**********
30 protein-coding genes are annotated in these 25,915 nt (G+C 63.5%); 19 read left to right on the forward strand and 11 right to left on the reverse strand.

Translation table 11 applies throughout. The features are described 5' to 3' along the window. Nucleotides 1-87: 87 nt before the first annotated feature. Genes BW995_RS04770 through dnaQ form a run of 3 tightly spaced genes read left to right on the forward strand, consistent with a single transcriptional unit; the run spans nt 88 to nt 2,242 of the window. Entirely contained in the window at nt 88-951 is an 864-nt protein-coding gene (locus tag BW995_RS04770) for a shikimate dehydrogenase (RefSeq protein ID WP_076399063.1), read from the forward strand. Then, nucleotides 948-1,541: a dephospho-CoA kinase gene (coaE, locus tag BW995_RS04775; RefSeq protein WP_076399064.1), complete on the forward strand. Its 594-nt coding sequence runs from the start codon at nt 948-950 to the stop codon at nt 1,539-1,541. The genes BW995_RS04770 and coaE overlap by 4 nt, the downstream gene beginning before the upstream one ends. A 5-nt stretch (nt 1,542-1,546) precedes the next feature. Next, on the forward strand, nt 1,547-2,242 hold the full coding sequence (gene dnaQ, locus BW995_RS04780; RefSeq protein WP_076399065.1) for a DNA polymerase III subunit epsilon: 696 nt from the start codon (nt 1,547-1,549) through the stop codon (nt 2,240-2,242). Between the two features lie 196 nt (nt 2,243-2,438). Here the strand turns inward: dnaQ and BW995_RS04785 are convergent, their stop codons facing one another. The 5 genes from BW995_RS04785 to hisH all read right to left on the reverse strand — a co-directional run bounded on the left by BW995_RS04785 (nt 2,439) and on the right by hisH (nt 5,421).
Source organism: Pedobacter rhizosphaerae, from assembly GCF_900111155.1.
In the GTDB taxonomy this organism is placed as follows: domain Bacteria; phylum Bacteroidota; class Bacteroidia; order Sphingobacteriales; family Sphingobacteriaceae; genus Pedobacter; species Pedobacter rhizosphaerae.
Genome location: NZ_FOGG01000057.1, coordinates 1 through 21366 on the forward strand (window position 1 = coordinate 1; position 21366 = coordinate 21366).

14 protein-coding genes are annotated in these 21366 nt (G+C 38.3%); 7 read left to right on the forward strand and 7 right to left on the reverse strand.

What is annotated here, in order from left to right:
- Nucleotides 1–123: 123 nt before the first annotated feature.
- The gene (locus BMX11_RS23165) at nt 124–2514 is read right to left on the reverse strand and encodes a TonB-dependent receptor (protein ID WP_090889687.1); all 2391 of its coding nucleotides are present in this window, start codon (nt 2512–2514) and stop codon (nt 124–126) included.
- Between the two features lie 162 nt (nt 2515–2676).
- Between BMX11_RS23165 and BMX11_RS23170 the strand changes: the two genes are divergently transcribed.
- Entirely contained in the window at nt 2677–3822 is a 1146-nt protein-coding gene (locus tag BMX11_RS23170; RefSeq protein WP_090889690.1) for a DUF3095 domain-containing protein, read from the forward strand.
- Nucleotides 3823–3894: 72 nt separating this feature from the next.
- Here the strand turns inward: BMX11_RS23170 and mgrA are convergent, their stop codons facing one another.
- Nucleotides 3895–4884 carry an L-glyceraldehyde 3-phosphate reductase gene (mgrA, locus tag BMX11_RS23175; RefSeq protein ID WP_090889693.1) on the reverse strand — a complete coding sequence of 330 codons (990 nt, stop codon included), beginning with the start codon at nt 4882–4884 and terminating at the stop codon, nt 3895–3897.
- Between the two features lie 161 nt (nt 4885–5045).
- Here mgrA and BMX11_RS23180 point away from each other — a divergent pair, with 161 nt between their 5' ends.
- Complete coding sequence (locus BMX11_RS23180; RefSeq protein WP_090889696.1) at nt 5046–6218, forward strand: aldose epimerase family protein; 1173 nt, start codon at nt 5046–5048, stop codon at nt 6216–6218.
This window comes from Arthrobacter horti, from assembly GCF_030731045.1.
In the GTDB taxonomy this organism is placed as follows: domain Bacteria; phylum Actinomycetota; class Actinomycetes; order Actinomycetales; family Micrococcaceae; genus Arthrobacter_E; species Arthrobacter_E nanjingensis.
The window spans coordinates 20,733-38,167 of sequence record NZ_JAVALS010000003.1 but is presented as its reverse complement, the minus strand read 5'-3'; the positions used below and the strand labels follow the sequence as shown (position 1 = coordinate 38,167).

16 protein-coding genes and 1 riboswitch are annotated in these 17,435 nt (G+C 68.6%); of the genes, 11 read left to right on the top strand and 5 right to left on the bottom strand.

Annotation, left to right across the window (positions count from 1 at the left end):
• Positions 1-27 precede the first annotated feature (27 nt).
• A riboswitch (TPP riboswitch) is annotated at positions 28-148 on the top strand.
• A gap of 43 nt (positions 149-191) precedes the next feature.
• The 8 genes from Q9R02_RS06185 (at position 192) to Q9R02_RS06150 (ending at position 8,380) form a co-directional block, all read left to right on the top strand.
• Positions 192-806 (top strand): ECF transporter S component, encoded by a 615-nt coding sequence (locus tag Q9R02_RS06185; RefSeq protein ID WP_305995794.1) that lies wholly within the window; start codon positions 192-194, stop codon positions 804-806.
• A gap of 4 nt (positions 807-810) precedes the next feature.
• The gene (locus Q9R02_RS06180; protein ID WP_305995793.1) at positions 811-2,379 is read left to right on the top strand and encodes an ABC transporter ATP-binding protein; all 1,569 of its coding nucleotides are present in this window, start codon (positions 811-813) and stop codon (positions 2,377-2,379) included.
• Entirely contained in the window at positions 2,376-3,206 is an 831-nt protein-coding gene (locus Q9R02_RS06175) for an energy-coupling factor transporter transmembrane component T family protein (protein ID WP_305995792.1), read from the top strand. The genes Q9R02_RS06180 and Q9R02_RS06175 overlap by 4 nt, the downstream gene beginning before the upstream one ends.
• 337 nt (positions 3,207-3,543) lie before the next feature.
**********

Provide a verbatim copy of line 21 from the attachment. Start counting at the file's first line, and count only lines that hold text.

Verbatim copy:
The window spans coordinates 20,733-38,167 of sequence record NZ_JAVALS010000003.1 but is presented as its reverse complement, the minus strand read 5'-3'; the positions used below and the strand labels follow the sequence as shown (position 1 = coordinate 38,167).